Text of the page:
Policy Reform and the Problem of Private Investment: Evidence from the Power Sector

Journal of Policy Analysis and Management, Forthcoming

133 Pages Posted: 24 Oct 2016  

Johannes Urpelainen

Johns Hopkins SAIS

Joonseok Yang

Columbia University

Date Written: August 5, 2016


Development economists frequently emphasize the importance of good infrastructure for economic growth. Can governments attract private capital in infrastructural investments through policy reform? We address this question by showing that, in the case of electricity generation, a simple legislation enabling independent power production increases private investment in electricity generation by more than an order of magnitude. Contrary to the conventional wisdom on the importance of constraints on executive power for credible commitment, we find that such constraints neither draw private capital nor condition the effectiveness of policy reform. We also find that both domestic and foreign investment increase with IPP reform. Evidence for these claims comes from an instrumental variable analysis of power sector reforms and private electricity generation in all developing countries for the years 1982-2008. Simple and politically uncontroversial policies can generate positive results in developing countries.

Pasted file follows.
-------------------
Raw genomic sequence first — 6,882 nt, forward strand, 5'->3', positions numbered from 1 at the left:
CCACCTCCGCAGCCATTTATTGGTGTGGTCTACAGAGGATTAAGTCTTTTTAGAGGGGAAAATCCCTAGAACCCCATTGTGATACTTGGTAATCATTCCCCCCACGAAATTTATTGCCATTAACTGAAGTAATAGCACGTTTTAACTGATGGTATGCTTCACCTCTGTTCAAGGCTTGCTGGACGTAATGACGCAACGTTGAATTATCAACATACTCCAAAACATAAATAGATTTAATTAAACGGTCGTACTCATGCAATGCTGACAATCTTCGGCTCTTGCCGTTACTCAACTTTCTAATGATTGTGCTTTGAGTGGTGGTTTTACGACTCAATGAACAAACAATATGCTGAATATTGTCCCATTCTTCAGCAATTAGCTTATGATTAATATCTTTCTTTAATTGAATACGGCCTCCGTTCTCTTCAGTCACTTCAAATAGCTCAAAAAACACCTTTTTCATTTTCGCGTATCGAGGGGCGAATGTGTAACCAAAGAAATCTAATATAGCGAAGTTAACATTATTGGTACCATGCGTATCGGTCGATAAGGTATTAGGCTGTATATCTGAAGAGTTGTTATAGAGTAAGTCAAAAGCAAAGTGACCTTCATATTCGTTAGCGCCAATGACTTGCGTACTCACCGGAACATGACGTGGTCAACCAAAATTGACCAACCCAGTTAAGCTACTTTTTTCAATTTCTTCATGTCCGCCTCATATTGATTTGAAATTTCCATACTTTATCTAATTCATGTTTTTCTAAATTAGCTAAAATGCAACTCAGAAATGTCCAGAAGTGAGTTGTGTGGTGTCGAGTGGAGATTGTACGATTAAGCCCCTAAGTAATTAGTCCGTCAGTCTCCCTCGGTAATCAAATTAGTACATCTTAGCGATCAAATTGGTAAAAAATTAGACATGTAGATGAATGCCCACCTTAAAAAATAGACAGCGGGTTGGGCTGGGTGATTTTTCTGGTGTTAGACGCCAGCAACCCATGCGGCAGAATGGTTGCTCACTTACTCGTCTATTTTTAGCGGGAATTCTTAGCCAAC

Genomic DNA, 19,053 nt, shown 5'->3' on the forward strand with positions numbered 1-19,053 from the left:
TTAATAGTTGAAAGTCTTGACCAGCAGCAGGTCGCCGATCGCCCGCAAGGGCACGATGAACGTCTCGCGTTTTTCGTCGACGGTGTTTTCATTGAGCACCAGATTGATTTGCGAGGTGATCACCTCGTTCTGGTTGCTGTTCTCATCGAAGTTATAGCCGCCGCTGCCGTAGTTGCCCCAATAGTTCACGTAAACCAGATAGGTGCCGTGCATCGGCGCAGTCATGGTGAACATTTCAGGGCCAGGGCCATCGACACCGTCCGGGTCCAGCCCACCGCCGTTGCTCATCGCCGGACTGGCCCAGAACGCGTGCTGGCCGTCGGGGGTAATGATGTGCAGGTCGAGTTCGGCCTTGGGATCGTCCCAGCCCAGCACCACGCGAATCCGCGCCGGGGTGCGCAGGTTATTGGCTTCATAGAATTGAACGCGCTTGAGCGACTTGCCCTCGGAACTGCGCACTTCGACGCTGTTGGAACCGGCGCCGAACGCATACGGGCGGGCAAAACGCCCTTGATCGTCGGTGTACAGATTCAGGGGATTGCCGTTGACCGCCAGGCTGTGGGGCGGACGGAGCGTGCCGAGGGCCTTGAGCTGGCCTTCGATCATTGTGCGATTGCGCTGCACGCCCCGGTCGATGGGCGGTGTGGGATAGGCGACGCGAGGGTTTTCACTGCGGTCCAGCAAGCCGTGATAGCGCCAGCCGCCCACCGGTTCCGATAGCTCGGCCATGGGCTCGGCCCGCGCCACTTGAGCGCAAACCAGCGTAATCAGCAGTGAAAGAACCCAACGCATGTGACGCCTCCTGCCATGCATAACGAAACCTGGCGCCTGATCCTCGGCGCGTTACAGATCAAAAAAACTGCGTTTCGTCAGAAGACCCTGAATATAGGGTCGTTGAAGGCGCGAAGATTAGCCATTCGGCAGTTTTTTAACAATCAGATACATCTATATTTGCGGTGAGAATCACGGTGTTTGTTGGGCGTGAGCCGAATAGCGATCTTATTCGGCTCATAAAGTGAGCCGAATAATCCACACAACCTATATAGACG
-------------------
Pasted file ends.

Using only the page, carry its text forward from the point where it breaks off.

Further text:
Keywords: international political economy, power sector reform, infrastructure investment, veto players, executive constraints, policy reform

Suggested Citation

Urpelainen, Johannes and Yang, Joonseok, Policy Reform and the Problem of Private Investment: Evidence from the Power Sector (August 5, 2016). Journal of Policy Analysis and Management, Forthcoming. Available at SSRN: https://ssrn.com/abstract=2857607

Johannes Urpelainen (Contact Author)

Johns Hopkins SAIS ( email )

1740 Massachusetts Avenue, NW
Washington, DC 20036-1984
United States

Joonseok Yang

Columbia University ( email )

3022 Broadway
New York, NY 10027
United States

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